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On the Value of Walking

On the Value of Walking

By: Janine Steytler 

Walking has many references to the overall wellbeing of humanity. Our journey as humans began when we started walking upright and wandering on foot. We often hear about the metaphors of walking and how we can integrate the act of walking into our mental and spiritual explorations. We use walking to describe acts of escape such as “walking” away from something that is no longer good for your spirit; or to describe endurance in the way that we “walk” through trying times and continue in bravery.

Walking is also used in concepts that revolve around death to explain the movement from life to death - and back toward life by “walking towards the light”. Metaphors of walking were even used in the context of technological evolution when Neil Armstrong took the first step on the moon which was quoted as being “one giant step for mankind".

It is no secret that walking is healing for our bodies as well as for our spirits. But what is it about venturing into new places by foot that makes us return home feeling comforted, clear-headed, calmer, more courageous and grounded? I asked myself a few weeks ago: “why do I walk?”.

Walking has become so much more than a hobby. I have always been someone who makes connections between things that, seem at first, to have no relation to one another. When I thought about why I walk into mountains I began to make associations with how physical events affected my emotional body too.

“A walk in nature walks the soul back home” - Mary Davis

Views within forests and atop mountains have changed my actual worldview. I learned that sometimes walking on the path is necessary when I needed a clear direction on where to go.  Sometimes, walking off the path was liberating and led me to see what was hidden from me. This applies to non-tangible lessons in my life too. When I expose my eyes to a broader landscape and all the different ecosystems I walk through, I become more aware of how diverse the world is in general and how many parts there are to our minds that we are only just beginning to understand. The more space I have around me the more space I have to sieve through my thoughts.

As graceful as the butterfly that just flew past me, I am able to compassionately tend to thoughts of anxiousness and discomfort I carry with me. As bold as the river I walk along, I am able to follow through with my journey and continue the flow of my creativity. As dynamic and ever-changing as the weather cycles, I encounter on my endeavours, I am able to adapt to the variability of my life.

To walk is to understand the intricacies that are involved in our emotional wellness and our mindsets about who we are to ourselves, the people and ecosystems around us. We can use the same principles about walking outdoors to the way we look at the world and how we face our challenges.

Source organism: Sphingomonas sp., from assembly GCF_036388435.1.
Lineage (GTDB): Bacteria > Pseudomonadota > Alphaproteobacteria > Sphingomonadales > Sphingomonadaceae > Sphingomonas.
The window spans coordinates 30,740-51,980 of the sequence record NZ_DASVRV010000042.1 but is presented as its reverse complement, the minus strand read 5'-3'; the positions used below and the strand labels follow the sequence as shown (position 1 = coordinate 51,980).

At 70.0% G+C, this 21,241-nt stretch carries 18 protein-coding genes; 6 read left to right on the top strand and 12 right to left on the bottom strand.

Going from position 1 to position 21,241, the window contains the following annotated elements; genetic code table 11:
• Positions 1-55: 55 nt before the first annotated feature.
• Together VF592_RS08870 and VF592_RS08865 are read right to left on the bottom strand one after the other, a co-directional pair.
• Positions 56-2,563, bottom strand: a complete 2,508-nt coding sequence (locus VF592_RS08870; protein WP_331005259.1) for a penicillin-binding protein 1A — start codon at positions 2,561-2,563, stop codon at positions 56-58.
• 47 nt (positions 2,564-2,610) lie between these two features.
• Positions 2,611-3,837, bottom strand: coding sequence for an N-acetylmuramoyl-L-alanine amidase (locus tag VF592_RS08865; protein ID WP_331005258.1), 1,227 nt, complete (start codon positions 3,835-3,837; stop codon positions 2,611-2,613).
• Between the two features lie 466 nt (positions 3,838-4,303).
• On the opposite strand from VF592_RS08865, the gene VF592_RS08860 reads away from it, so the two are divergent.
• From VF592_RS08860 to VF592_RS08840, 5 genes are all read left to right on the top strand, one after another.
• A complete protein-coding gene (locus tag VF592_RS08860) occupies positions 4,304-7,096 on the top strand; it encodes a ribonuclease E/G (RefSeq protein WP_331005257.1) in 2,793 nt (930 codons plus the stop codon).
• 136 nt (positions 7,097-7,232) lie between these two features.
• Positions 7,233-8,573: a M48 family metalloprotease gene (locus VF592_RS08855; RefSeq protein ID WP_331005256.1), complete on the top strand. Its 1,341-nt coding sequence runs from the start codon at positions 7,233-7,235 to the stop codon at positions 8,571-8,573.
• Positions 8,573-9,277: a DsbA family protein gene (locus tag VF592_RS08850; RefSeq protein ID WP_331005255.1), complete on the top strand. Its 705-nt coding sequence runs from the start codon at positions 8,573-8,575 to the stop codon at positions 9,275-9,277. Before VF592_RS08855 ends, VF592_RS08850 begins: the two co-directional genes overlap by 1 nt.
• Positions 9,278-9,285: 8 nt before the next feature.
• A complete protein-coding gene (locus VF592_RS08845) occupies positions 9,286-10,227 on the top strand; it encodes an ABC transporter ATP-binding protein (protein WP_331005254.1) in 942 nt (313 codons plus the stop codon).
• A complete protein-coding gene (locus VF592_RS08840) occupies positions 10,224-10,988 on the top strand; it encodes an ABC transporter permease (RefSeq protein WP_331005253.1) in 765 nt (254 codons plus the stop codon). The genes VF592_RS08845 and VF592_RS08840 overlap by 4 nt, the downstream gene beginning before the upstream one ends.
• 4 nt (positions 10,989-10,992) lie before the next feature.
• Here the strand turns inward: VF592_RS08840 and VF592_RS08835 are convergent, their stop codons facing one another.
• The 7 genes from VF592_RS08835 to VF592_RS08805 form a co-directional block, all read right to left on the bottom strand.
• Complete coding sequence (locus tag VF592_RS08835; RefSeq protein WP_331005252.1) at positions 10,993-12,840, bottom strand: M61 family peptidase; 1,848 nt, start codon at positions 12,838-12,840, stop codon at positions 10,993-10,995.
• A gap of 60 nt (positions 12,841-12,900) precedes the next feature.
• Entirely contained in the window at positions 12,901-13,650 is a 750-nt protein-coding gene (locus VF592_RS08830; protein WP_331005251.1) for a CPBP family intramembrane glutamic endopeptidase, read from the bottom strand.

Something that jumps out at me often when I am on an adventure, apart from the occasional frog and locust, is the realisation of how connected I am to everything in the same way that everything in the ecosystem is connected to one another.

This is quite a common concept that I hear about often but I truly realise the significance of this when I am actually outdoors witnessing the interconnected dance of all living and none living things in my surroundings. Walking in the expanse of the outdoors helps me understand how to walk in the landscapes of my mind. For me, this is how the mountains, forests, ponds, rivers, oceans and trails are a reflection of us as human beings. I peer into a whole different world when I crouch over a pond, and that world is more about how I see than what I see.

When my brother was younger, he painted a phrase onto his wall and it has always stuck with me.

“Walk as far as you can see, and when you get there-you will see further”

Isn’t this the most comforting thought to keep close when you begin a new adventure?  We do not always need to know every step of our journey. We walk until the next step is revealed to us.

I walk because I have realised that one step after the other is more than fitness or health. It is about opening up my mind to connections and understanding. It is about changing my worldview by doing what we as humans do without having to be experts or educated in. I walk because it so naturally assists in my existence as a human being before I label myself as anything else. I walk because to saunter through miscellaneous topography is to have something in common with every human being. 

I walk because I am free.

 

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Next article International Mountain Day, 11 December 2021

Comments

Rosalind - February 19, 2022

Well articulated piece. That’s why i walk too

Crystal - February 19, 2022

Eloquently written!

Craig - February 19, 2022

Well written, excellent reasons for walking.

Clark - February 17, 2022

Love this article!So well put

Natalie - February 16, 2022

I love the sensation of walking barefoot on the grass, it really makes me feel grounded. What a beautifully written article. Thank you!

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